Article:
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Upward Bound/Junior Engineering Technology Summer Program

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Conference

2008 Annual Conference & Exposition

Location

Pittsburgh, Pennsylvania

Publication Date

June 22, 2008

Start Date

June 22, 2008

End Date

June 25, 2008

ISSN

2153-5965

Conference Session

Diversity and K-12 Issues

Tagged Division

Engineering Technology

Page Count

11

Page Numbers

13.1319.1 - 13.1319.11

Permanent URL

https://peer.asee.org/3109

Download Count

33

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Paper Authors

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Asad Yousuf Savannah State University

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Mohamad Mustafa Savannah State University

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Hope Cranford Savannah State University

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Abstract
NOTE: The first page of text has been automatically extracted and included below in lieu of an abstract

Upward-Bound/Junior Engineering Technology Summer Program Abstract

This paper will discuss the various factors that contribute to the success of minority students in Science, Technology, Engineering and Mathematics (STEM) disciplines by exploring paradigms that promote success for the underrepresented group of students. Savannah State University (SSU) offered and administered a six-week Junior Engineering and Technology Summer (JETS) program sponsored by the U.S Army Research Office. The primary goal of the JETS program was to provide high school students with interests in mathematics and sciences a preview of engineering studies at the college level. This high quality program nurtured the top 25 academically talented high school students’ interests in engineering and science through hands- on activities, team dynamics, faculty and current engineering technology student instruction and a field trip to NASA’s Kennedy Space Center. The summer program was supplemented by Upward Bound, an existing summer outreach program at SSU, to attract students who would be able to cope with the requirements of baccalaureate degree programs in STEM disciplines. In this paper we will present the curriculum module, student activities, and an evaluation of student learning.

Introduction

Recruiting and retaining minority students are major concerns of educational institution across the United States. Furthermore, as technology becomes increasingly important in the global market, there is an ever growing need for minority engineers to support this market1. As international participation in advanced science and engineering increases, and as our national population becomes more diverse, it becomes even more important to provide quality education to [minorities]2.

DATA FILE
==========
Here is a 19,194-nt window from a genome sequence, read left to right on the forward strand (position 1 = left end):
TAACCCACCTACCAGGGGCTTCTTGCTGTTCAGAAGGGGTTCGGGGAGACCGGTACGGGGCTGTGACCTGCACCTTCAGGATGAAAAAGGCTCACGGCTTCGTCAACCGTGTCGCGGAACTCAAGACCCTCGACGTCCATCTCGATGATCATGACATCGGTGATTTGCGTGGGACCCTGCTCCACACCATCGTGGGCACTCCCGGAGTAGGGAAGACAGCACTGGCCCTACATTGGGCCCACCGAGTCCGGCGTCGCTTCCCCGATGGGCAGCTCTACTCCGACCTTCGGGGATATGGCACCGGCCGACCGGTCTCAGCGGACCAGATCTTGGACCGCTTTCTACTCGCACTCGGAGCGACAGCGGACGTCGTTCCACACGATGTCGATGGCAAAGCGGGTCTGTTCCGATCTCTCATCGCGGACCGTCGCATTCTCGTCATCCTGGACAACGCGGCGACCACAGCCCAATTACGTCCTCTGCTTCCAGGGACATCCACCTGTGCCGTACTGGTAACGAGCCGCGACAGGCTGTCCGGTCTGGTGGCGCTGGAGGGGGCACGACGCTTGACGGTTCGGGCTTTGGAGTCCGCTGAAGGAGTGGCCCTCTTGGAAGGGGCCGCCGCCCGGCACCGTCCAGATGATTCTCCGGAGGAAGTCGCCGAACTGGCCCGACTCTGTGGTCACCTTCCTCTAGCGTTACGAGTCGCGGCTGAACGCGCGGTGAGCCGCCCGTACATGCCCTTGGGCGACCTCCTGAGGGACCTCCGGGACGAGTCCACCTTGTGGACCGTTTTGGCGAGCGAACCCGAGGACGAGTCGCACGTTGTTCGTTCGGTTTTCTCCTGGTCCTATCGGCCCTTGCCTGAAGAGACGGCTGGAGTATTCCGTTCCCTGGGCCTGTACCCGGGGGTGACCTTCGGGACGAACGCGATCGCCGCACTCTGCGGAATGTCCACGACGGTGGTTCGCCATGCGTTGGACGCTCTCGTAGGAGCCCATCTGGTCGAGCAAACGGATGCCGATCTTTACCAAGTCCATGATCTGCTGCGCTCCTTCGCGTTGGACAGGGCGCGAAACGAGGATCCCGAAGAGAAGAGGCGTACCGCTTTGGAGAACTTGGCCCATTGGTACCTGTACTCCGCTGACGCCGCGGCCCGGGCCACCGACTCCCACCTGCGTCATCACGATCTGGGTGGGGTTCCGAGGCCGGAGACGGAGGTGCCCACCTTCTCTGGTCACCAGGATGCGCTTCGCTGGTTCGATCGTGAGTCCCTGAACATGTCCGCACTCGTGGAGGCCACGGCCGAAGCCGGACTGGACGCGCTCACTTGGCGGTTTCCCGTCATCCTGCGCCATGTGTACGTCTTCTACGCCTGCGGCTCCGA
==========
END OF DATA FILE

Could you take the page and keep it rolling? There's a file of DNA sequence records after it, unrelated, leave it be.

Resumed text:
Literature review suggests the growing importance of minority recruitment and retention. Presidents of universities and deans of colleges identify minority recruitment and retention as vital issues for higher education. Survey research indicates an increasing percentage of minority students at elementary and secondary school levels. The National Action Council for Minorities in Engineering 3 presented the following data related to minority participation on academic institutions.

Higher education’s group of students is increasingly made up of minority youth. African Americans, Latinos and American Indians constitute 30 percent of the nation’s undergraduate students today, a proportion that is projected to grow to 32 percent in 2010 and 38 percent by 2025. Corrective actions must be taken to recruit and retain minority students. Several colleges and universities across the nation have implemented minority recruitment and retention programs. Search was made to find out the existing minority recruitment and retention programs. During the fall of 2002, the Student Affairs staff of Minnesota State Colleges and Universities reviewed almost one thousand college and universities web pages describing activities dealing with retention and recruitment of minority students, in order to identify effective methods for recruitment and retention of minority students4. Following are some examples as result of the

Yousuf, A., & Mustafa, M., & Cranford, H. (2008, June), Upward Bound/Junior Engineering Technology Summer Program Paper presented at 2008 Annual Conference & Exposition, Pittsburgh, Pennsylvania. https://peer.asee.org/3109

ASEE holds the copyright on this document. It may be read by the public free of charge. Authors may archive their work on personal websites or in institutional repositories with the following citation: © 2008 American Society for Engineering Education. Other scholars may excerpt or quote from these materials with the same citation. When excerpting or quoting from Conference Proceedings, authors should, in addition to noting the ASEE copyright, list all the original authors and their institutions and name the host city of the conference. - Last updated April 1, 2015